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Subscribe to the CSA Newsletter
CSA’s free weekly publication, a carefully curated collection of original articles at the intersection of spiritual formation and social action.

Why Abandon Culture Wars?

By Rick Barry
Ultimately, the culture war paradigm is not just destructive to Christians or to the church—it is also destructive to the country.

Why Abandon Culture Wars?

By Rick Barry
Ultimately, the culture war paradigm is not just destructive to Christians or to the church—it is also destructive to the country.

The Sacred Art of Paying Attention

By Kristyn Komarnicki
When we make space to lean towards each other with attention, to listen and to hear, not just the words we speak to each other but the actual hopes and hurts and fears and joys, we are offering each other the most sacred gift available to us.

Biblical Feminism and the Chicago Declaration: A Women’s History Month Special

By Lē Weaver
The Chicago Declaration was intended to serve as a framework for concrete evangelical engagement with the pressing social issues of the day. Christian Feminism Today (known originally as the Evangelical Women’s Caucus) came into being as a direct result of that Thanksgiving workshop, and with it a movement known as biblical feminism was born. 

Easter Liberation for the Oppressed

By Heidi Weaver-Smith
If liberation is so central to the message Jesus came to accomplish and proclaim, it must also be to those of us who profess his name and take part in his resurrected body. Christ’s life, death, and resurrection point us towards the liberative future of shalom he has accomplished for us, the already-but-not-yet Kingdom of God which breaks into our world daily, yet has not finalized its work.

The 8 Women Who Shaped the Chicago Declaration

By Lē Weaver
This Women’s History Month, we remember the women who helped shape the Chicago Declaration of Evangelicals for Social Action, CSA’s founding document. The Chicago Declaration, signed by 53 evangelical leaders in 1973, was written as a call for Christians to engage in issues of justice and to reject racism, economic injustice, violence, and sexism. While the group that signed the document were diverse theologically, they lacked the racial and gender diversity we strive for today.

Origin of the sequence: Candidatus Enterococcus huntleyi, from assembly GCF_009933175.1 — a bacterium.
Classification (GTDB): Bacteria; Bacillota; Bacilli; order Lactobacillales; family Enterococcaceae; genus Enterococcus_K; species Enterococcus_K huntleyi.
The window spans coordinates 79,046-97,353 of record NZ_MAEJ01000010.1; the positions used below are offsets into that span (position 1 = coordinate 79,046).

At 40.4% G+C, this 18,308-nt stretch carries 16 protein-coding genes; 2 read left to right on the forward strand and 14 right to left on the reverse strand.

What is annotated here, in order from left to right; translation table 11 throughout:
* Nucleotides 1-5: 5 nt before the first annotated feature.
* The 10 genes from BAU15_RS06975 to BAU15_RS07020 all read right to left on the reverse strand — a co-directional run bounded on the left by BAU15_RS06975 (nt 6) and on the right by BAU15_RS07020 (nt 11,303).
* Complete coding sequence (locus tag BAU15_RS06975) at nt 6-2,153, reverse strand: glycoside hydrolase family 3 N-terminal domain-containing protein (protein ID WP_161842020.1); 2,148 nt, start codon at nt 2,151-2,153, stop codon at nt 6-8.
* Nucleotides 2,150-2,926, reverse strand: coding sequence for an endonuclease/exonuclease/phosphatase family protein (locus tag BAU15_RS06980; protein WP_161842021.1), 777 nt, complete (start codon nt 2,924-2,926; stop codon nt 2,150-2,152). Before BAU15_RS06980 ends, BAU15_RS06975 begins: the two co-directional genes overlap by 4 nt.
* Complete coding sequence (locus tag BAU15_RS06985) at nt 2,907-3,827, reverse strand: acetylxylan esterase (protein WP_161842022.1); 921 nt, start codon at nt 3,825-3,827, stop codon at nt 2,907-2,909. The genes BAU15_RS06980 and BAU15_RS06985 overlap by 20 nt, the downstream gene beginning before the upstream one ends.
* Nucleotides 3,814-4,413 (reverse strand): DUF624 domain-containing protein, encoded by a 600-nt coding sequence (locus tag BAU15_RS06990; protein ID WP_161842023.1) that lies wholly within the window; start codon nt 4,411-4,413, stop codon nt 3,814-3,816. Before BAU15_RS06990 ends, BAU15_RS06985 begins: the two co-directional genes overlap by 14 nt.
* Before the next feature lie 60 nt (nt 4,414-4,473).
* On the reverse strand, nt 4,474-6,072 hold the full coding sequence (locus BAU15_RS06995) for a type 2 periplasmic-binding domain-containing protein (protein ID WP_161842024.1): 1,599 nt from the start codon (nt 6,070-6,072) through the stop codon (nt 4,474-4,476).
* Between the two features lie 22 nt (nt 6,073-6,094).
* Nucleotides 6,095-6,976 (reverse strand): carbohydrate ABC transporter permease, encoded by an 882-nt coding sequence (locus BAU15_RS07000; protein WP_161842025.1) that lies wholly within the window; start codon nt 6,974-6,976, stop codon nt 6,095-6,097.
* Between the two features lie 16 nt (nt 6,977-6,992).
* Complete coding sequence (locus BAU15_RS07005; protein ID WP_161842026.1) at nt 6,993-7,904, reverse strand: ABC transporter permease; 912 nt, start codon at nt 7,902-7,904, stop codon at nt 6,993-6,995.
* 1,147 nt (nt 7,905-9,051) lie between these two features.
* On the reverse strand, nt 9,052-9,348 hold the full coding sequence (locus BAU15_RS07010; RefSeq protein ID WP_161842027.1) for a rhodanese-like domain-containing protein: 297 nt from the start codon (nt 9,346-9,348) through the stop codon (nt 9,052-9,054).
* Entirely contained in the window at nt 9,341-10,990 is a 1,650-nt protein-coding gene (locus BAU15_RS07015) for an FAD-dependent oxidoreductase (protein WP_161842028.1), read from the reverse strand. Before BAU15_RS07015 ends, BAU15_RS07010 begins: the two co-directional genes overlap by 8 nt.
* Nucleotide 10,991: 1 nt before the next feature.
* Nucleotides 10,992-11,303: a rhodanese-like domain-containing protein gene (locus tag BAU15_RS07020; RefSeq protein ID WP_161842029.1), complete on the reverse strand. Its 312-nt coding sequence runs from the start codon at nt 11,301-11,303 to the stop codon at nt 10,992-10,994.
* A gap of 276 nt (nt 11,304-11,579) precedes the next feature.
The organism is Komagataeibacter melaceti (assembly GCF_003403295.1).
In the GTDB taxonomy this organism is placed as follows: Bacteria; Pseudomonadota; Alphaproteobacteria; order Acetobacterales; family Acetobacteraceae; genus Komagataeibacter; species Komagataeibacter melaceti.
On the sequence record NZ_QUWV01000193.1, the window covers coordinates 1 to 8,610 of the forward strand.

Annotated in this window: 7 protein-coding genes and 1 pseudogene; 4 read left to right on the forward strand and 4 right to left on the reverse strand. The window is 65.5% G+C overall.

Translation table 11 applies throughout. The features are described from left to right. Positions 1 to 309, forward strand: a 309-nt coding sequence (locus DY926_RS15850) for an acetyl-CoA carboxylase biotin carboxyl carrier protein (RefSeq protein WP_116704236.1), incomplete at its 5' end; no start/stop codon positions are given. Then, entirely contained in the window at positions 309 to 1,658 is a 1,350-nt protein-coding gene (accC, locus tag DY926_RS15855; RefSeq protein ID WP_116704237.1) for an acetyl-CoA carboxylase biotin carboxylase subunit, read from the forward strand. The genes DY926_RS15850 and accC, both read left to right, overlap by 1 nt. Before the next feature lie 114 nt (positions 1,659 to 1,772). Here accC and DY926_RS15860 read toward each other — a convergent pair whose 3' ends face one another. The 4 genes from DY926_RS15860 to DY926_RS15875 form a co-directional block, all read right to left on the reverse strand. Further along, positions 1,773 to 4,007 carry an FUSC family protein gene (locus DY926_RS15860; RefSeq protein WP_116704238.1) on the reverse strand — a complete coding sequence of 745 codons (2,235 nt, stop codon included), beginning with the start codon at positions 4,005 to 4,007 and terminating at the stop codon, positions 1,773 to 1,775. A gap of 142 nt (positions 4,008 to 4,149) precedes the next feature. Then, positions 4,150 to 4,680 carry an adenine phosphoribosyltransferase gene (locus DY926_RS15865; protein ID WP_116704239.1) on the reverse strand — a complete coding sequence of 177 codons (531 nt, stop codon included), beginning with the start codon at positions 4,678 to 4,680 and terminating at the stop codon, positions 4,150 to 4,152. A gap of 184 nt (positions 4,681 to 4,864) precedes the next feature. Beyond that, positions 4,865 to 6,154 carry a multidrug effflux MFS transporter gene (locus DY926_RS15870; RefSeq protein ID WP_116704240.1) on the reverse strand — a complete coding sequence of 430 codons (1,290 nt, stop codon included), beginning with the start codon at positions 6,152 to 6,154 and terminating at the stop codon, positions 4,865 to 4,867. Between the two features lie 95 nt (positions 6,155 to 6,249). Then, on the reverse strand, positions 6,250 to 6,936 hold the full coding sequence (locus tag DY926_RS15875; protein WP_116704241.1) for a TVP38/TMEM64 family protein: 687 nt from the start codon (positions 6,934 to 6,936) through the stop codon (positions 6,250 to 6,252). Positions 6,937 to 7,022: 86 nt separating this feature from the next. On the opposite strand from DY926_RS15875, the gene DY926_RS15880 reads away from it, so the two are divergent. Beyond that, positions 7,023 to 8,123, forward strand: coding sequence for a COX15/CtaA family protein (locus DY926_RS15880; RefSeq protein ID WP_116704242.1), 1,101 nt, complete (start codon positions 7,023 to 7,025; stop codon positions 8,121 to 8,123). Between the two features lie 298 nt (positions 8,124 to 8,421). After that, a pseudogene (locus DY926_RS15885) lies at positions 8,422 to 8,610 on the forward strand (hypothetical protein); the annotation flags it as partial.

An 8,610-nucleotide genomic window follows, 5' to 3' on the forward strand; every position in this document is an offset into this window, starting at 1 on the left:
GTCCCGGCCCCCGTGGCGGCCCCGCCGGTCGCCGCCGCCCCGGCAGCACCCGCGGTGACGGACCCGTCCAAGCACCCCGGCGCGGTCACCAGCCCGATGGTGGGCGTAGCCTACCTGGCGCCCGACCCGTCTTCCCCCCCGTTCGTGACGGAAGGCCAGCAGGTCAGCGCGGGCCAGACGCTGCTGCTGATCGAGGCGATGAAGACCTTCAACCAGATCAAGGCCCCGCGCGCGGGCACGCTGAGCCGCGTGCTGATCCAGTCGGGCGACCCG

A Litany of Lament for Liberation

By Kristan Pitts
May peace never come until justice is actualized. Expose to everyone injustice that is both overt and covert. Then make it so that inequity may never be hidden again.

Nice Churchy Patriarchy: A Q&A on Reclaiming Women’s Humanity with Author Liz Cooledge Jenkins

By Liz Cooledge Jenkins

Even in the warmest and most welcoming evangelical churches, patriarchy looms as an ever-present force, suppressing women’s possibilities and debilitating whole communities. Well-intentioned churchgoers and church leaders have bought into deeply-entrenched male-dominated mindsets, power structures, and theologies that are not working—not for women, and really not for anyone.

Lamento y Liberación | Lament and Liberation

By Inés Velásquez-McBryde
Racism has joined with sexism to dismember women of color at a cost to our heads, hearts, bodies, and souls. It has also dismembered women from women and women from men. We must repent, restore, and re-member back the places long devastated and rebuild the broken bride of Christ.

I Wish I Didn’t Know Who George Floyd Was

By Michael Stalcup
I wish I didn’t know who George Floyd was,
had never heard his name or seen his face
displayed on screens or blazoned on brick walls,
unbreathing monuments to life erased.

History Makers: Fred Shuttlesworth

By Lauren Grubaugh Thomas
The Rev. Fred Shuttlesworth was a pastor and civil rights leader whose conviction and courage consistently led him to the frontlines of the struggle for justice. As someone who pushed his peers to greater risk-taking, Shuttlesworth’s leadership was crucial in elevating the cause for racial justice to the national conversation.

History Makers: Ella Baker

By Sarah String
Ella Josephine Baker was born in 1903, in Norfolk, Virginia. Growing up in the segregated South, she witnessed firsthand the injustices faced by African Americans. Her grandmother, who was formerly enslaved, instilled in her a strong sense of pride and resilience. The Great Depression also imprinted values like what it means to live in and through suffering. 

History Makers: Howard Thurman

Howard Thurman, born on November 18, 1899, in Daytona Beach, Florida, stands as a towering figure in American history, leaving an indelible mark as an author, philosopher, theologian, and civil rights leader.

The Lynching of the Son of Man: Q&A with Brian Zahnd

By Brian Zahnd
The cross is many things. One of the revelations of the cross is the divine repudiation of systems that seek to dominate a minority population through lethal force. When the powers that be justify their actions with empty euphemisms like “appropriate use of force,” the cross calls them to account.